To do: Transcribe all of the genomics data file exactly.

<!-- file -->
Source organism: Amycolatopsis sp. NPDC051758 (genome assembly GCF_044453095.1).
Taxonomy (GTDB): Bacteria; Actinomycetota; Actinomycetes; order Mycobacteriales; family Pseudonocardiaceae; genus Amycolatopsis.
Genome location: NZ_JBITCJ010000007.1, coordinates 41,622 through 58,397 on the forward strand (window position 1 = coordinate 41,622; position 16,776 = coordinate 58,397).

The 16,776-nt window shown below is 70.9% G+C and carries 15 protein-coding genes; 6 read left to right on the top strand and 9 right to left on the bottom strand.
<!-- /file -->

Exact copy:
Source organism: Amycolatopsis sp. NPDC051758 (genome assembly GCF_044453095.1).
Taxonomy (GTDB): Bacteria; Actinomycetota; Actinomycetes; order Mycobacteriales; family Pseudonocardiaceae; genus Amycolatopsis.
Genome location: NZ_JBITCJ010000007.1, coordinates 41,622 through 58,397 on the forward strand (window position 1 = coordinate 41,622; position 16,776 = coordinate 58,397).

The 16,776-nt window shown below is 70.9% G+C and carries 15 protein-coding genes; 6 read left to right on the top strand and 9 right to left on the bottom strand.